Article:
2019 College Utah Young Humanitarian $5,000 Winner Matthew Spurrier, Junior at the University of…
2012 Utah Young Humanitarian – Lisa Moynihan!
|2012 Utah Young Humanitarian – Lisa Moynihan|
When Lisa first heard the Jesuit motto, “Men and women working for and with others” during her first year of college at Creighton University, she felt the phrase would shape her life. What could be more fulfilling than working in service for other people? This concise but profound statement has inspired her actions and commitment to service ever since.
Even before being exposed to this idea, Lisa found joy in serving others. Her parents and a quality education instilled in her the importance of recognizing and working for the marginalized in our society. During her time at Juan Diego Catholic High School she participated in school wide service projects like the “Spirit of Christmas” in which every class provided Christmas presents and dinner to another family in the Salt Lake Valley. Her senior year she organized a school wide food drive for the Utah Food Bank, started a campaign called “Melons for Melanoma Awareness” and was a volunteer for one of Valley Mental Health’s women’s shelters.
Entering college, Lisa knew that service could not disappear from her life. At Creighton University, a Jesuit institution in Omaha, Lisa expanded her service by becoming a “College Buddy” in the Best Buddies program, which fosters friendships between students and young adults with intellectual disabilities. David, her “Buddy”, and his family became like a second family to her in Omaha. This was the first time that she realized how much more meaningful service could be when relationships developed between individuals. Suddenly, the idea of service not only made sense, but also seemed the only way to be truly happy. In addition to the Best Buddies program, Lisa volunteered as a tutor at a local elementary school. This exposure led her to the realization that teaching would be her calling.
Life brought Lisa back to the University of Utah where she was introduced to Youthlinc which she says would change her life profoundly over the next three years. In 2010 she was a member of the Youthlinc Kenya team. Lisa completed over 100 hours of service that year and was a member of the Education Committee which planned and taught lessons in the local primary and helped start a library system. She also worked on the construction of two classrooms, observed microenterprise meetings and fulfilled a lifelong dream of dancing in Africa! The trip confirmed, in her mind, the importance and power of an education. “Education is the most sustainable form of service because it empowers people to help themselves. There is no sustainability in blindly giving aid. There must be collaboration in projects that creates an investment in both parties” says Lisa. She is happy to report that the one classroom her team built has been supplemented by THREE new ones built by the community!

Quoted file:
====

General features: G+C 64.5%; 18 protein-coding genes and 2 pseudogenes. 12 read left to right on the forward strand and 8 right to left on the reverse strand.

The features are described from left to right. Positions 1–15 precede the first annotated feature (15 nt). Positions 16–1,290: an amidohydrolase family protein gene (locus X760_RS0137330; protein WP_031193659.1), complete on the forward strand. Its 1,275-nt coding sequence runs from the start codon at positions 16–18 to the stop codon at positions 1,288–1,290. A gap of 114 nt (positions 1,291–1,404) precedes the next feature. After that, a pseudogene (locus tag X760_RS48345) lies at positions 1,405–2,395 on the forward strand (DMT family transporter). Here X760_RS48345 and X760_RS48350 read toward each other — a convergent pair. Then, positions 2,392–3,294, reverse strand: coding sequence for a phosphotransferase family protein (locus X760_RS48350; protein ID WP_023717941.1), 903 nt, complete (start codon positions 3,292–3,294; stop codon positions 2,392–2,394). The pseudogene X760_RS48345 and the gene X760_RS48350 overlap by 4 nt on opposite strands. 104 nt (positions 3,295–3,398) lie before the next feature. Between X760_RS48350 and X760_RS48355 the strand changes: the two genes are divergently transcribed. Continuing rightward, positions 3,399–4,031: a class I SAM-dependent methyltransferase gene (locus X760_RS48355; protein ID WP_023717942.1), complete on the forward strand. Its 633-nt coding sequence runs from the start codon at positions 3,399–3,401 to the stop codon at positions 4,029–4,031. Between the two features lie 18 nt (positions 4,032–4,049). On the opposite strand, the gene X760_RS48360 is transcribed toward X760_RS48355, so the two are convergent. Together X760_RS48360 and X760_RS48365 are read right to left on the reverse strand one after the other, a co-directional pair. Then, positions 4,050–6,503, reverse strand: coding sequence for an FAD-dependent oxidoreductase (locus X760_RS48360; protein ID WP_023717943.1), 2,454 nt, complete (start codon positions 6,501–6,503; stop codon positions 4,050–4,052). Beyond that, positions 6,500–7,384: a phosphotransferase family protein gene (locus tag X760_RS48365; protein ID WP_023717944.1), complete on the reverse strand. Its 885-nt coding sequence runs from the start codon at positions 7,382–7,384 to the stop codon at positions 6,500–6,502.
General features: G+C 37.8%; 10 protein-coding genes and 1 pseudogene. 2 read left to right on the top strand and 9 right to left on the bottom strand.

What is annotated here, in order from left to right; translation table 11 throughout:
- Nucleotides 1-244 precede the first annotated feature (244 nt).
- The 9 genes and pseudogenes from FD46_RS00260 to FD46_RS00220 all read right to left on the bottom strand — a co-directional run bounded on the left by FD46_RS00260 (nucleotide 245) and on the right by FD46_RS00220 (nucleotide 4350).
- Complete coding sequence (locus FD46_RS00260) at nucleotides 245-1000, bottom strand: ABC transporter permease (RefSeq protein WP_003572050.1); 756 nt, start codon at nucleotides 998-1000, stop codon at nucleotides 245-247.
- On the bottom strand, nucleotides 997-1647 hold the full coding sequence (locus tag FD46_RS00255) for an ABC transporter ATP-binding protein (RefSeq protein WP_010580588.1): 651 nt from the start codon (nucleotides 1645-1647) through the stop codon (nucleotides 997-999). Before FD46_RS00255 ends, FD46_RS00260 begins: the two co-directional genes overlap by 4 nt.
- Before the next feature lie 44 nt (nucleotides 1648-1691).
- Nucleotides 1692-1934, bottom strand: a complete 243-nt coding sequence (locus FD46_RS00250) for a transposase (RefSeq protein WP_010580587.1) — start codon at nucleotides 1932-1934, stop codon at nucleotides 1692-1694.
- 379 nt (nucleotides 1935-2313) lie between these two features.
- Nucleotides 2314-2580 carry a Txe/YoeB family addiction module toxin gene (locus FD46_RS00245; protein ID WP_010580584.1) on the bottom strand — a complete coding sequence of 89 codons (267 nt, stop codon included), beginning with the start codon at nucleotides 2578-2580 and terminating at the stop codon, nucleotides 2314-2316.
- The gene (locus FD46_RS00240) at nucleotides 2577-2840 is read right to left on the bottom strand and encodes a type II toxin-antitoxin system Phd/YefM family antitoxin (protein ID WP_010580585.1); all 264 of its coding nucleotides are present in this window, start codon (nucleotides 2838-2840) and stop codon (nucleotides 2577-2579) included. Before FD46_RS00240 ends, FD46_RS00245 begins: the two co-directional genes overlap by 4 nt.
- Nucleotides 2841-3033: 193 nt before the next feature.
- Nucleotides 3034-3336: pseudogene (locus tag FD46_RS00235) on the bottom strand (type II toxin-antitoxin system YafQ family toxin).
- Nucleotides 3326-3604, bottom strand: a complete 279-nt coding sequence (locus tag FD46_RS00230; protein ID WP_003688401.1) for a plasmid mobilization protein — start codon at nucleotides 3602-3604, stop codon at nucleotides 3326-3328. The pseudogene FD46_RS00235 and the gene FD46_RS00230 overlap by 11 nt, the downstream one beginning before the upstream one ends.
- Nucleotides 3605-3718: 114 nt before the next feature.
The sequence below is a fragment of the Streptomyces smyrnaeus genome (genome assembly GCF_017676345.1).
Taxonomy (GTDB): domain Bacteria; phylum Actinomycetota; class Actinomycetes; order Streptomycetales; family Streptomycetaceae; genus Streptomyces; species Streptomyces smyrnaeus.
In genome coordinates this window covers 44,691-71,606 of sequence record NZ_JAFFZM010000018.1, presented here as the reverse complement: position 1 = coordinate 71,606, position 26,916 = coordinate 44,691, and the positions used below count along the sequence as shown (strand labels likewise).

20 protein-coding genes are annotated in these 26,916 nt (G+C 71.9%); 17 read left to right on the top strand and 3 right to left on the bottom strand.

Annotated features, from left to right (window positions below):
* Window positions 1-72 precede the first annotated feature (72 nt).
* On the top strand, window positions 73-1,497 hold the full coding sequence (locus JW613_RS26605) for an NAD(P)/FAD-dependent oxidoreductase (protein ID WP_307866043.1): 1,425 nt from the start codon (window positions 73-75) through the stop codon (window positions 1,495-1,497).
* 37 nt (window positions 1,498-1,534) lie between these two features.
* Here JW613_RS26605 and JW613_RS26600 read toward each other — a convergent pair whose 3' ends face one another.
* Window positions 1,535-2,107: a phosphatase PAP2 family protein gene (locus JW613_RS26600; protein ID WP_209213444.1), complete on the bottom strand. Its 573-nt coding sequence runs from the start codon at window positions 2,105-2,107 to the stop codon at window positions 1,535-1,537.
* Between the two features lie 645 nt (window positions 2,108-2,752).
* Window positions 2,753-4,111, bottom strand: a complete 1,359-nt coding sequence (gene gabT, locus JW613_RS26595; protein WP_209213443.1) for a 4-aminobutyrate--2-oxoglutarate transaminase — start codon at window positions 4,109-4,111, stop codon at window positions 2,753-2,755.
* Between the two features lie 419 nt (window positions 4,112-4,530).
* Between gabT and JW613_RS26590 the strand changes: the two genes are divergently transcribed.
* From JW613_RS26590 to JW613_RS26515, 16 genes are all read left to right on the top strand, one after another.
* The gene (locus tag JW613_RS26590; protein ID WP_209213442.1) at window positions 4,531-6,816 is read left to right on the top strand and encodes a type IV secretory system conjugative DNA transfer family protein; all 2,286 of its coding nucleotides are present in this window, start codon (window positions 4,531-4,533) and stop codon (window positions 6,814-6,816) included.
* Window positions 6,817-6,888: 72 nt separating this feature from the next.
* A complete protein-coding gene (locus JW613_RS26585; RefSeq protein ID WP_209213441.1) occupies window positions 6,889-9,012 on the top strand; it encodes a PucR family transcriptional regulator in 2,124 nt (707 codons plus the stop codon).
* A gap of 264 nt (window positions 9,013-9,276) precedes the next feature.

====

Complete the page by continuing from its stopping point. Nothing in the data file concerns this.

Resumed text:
Lisa’s recent service at home has been focused on the refugee community in Salt Lake. She was a mentor in the International Rescue Committee’s youth program. There she helped the refugee children learn to speak English, understand American culture and develop friendships with each other and the mentors. Lisa was offered an opportunity to serve as the Real Life in SLC intern. Real Life is a mentoring program for refugee teens run by Youthlinc in partnership with the Hser Ner Moo Center in South Salt Lake. The goal is to create friendships between refugee teens and native Utah teens to help make the transition to life in Utah easier. As the intern, Lisa organizes and oversees all of the volunteers, helps plan and execute lessons and attends all Real Life sessions. She has truly enjoyed getting to know all of the teens and seeing them grow together. It has also been a valuable opportunity for her to have an administrative and leadership role within an organization.
This summer Lisa plans to travel with Youthlinc again to Yanamono, Peru. There she will help teach women from the community to make soap, which they can use both as a market commodity and as a means of sustainable personal hygiene. She looks forward to serving this community, seeing more of this incredible world and practicing her Spanish before starting her career as a middle school teacher while completing a Master’s Degree in Education at the University of Utah.
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